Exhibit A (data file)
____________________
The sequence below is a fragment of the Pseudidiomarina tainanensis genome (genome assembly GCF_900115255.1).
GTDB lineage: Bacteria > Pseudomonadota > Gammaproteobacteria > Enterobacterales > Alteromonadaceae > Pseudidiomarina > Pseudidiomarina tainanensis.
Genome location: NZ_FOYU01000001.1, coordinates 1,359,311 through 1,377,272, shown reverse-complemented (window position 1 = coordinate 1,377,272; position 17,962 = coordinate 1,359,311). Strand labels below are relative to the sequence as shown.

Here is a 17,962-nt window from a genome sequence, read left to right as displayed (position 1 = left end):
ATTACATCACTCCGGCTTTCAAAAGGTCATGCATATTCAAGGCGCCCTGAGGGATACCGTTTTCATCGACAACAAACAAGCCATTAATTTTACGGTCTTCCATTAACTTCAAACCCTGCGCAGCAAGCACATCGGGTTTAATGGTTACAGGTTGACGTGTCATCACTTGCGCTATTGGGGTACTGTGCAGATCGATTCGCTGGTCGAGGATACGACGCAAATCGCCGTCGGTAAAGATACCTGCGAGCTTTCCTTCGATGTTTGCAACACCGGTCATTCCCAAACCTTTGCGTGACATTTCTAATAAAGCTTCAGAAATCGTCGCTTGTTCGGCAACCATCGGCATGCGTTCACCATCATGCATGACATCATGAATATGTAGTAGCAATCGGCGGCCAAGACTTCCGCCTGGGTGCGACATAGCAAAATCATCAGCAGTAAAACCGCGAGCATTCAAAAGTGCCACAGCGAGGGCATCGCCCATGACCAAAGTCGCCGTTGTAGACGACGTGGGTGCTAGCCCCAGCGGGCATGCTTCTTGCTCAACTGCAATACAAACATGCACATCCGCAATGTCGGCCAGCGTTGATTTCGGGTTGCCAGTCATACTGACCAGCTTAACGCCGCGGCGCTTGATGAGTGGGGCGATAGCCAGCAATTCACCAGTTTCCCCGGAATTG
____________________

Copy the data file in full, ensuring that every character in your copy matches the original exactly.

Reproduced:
The sequence below is a fragment of the Pseudidiomarina tainanensis genome (genome assembly GCF_900115255.1).
GTDB lineage: Bacteria > Pseudomonadota > Gammaproteobacteria > Enterobacterales > Alteromonadaceae > Pseudidiomarina > Pseudidiomarina tainanensis.
Genome location: NZ_FOYU01000001.1, coordinates 1,359,311 through 1,377,272, shown reverse-complemented (window position 1 = coordinate 1,377,272; position 17,962 = coordinate 1,359,311). Strand labels below are relative to the sequence as shown.

Here is a 17,962-nt window from a genome sequence, read left to right as displayed (position 1 = left end):
ATTACATCACTCCGGCTTTCAAAAGGTCATGCATATTCAAGGCGCCCTGAGGGATACCGTTTTCATCGACAACAAACAAGCCATTAATTTTACGGTCTTCCATTAACTTCAAACCCTGCGCAGCAAGCACATCGGGTTTAATGGTTACAGGTTGACGTGTCATCACTTGCGCTATTGGGGTACTGTGCAGATCGATTCGCTGGTCGAGGATACGACGCAAATCGCCGTCGGTAAAGATACCTGCGAGCTTTCCTTCGATGTTTGCAACACCGGTCATTCCCAAACCTTTGCGTGACATTTCTAATAAAGCTTCAGAAATCGTCGCTTGTTCGGCAACCATCGGCATGCGTTCACCATCATGCATGACATCATGAATATGTAGTAGCAATCGGCGGCCAAGACTTCCGCCTGGGTGCGACATAGCAAAATCATCAGCAGTAAAACCGCGAGCATTCAAAAGTGCCACAGCGAGGGCATCGCCCATGACCAAAGTCGCCGTTGTAGACGACGTGGGTGCTAGCCCCAGCGGGCATGCTTCTTGCTCAACTGCAATACAAACATGCACATCCGCAATGTCGGCCAGCGTTGATTTCGGGTTGCCAGTCATACTGACCAGCTTAACGCCGCGGCGCTTGATGAGTGGGGCGATAGCCAGCAATTCACCAGTTTCCCCGGAATTG